Dec 6, 2012 5:26 PM by Ian Cross and Danielle Lerner
TUCSON - Arizona's youth unemployment rate has nearly doubled in the past decade, but one high school program aims to give students the experience and confidence they need to get ahead in the workforce.
A new KidsCount report released earlier this week shows just 24 percent of the state's 16 to 19-year-olds had jobs last year.
That's down from 47 percent in 2000. Twenty to 24-year-olds have fared a bit better: 60 percent of them were employed in 2011, compared to 69 percent in 2000.
This report refers to young adults who aren't in school or working, and that can have lifelong consequences.
That's why San Miguel High School's corporate internship program starts early, immersing students as young as 14 into the workplace.
"I transport patients and take them to where they need to be," said San Miguel senior Christian Teran.
Senior Paola Yanez said she has learned "computer skills, basic communication skills - has helped a lot."
Christian and Paola are just two of more than 300 San Miguel students who can already add employment experience to their resumes.
They work one day a week at dozens of area businesses to pay for their private Catholic education.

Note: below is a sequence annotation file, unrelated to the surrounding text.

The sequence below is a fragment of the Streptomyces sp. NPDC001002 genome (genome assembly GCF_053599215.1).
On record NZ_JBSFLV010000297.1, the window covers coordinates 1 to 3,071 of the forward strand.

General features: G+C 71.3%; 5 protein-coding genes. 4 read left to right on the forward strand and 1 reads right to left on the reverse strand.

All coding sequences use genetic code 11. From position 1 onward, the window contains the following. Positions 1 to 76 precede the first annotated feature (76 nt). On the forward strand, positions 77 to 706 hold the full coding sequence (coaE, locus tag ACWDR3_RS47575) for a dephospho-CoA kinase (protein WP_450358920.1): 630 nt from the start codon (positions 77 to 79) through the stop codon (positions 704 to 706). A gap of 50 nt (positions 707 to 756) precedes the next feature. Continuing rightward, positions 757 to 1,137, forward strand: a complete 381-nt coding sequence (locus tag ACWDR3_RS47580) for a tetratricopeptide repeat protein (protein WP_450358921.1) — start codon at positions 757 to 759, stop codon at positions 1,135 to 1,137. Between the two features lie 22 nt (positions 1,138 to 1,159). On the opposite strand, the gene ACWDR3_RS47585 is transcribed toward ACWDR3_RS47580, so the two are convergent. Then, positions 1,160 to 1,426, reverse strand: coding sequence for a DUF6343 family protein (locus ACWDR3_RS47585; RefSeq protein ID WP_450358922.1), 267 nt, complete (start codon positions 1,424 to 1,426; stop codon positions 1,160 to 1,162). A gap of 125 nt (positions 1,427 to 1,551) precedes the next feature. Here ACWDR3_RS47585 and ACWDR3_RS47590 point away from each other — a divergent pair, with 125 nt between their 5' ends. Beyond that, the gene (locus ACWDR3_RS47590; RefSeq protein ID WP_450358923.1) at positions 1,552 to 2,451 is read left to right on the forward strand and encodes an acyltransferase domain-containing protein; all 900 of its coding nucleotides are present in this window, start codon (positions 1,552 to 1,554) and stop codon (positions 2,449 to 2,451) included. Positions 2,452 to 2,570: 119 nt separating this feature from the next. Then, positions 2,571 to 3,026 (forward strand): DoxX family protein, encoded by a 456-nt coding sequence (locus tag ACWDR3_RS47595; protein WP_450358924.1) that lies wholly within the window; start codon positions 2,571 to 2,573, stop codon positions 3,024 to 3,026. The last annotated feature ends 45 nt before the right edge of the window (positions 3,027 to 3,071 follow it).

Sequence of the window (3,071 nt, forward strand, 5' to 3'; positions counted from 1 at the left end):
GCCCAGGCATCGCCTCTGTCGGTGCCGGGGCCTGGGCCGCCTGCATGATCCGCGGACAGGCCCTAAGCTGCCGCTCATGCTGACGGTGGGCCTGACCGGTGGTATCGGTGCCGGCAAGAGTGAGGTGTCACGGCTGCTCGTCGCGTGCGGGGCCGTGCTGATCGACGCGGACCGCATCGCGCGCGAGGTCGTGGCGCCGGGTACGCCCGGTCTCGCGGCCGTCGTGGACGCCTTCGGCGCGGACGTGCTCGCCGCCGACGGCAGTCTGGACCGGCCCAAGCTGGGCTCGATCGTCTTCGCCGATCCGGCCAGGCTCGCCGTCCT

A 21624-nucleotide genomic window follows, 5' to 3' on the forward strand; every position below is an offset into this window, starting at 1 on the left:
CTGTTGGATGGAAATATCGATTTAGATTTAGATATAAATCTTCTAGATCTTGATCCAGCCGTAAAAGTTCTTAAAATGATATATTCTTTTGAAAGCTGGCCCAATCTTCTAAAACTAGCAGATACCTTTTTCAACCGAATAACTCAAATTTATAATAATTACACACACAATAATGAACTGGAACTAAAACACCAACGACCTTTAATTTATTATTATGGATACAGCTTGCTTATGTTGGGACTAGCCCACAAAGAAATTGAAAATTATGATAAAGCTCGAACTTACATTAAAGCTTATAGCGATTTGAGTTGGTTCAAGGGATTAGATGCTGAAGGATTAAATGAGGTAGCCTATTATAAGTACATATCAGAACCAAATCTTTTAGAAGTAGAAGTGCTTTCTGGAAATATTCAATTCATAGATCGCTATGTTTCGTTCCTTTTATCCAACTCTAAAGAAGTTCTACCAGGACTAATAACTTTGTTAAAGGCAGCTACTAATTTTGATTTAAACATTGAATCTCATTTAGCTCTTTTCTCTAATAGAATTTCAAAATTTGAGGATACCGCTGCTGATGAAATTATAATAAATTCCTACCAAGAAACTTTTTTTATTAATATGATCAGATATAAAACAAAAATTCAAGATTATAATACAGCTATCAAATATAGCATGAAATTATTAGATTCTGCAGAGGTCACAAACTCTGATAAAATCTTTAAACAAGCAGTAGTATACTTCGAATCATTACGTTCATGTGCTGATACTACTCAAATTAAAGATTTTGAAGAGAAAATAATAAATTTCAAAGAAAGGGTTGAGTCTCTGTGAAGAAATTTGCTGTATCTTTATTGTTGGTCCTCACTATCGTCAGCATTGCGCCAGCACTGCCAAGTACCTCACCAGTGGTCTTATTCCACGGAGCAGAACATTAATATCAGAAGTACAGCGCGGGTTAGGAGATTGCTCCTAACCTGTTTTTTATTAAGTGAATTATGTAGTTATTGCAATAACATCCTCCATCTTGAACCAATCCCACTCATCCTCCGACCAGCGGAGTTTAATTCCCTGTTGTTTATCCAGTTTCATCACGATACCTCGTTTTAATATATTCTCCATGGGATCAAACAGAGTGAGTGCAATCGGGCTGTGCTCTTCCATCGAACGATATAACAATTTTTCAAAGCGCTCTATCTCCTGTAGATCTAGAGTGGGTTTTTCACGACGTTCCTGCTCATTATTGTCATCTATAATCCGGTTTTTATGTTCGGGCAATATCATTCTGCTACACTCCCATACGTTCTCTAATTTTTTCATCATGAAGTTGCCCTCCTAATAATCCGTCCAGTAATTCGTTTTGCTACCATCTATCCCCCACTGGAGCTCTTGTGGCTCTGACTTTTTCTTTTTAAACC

This partnership is designed to give students an edge in a job market that's only getting tougher.
"As our students are applying, they're losing out to the folks who are already qualified with higher education and work experience because they've lost their jobs," said Mari John, director of the program.
The report shows youth employment rates across the US at their lowest levels since World War II, with poverty, broken homes, and a lack of employed role models fueling the trend.
These are circumstances administrators at San Miguel see every day.
John says she's seen students with "limited financial means, not as many opportunities, maybe not even a high school graduate at home."
The Corporate Internship Program is now in its ninth year, and both Paola and Christian say the experience gave them the confidence and drive to pursue college and a career.
"Responsibility and time management - that's key when you want to work and go to school at the time," Teran said.
"We're exposing them to the idea that you can do it," John said. "You have to work for it, but you can do it and we're here to help."
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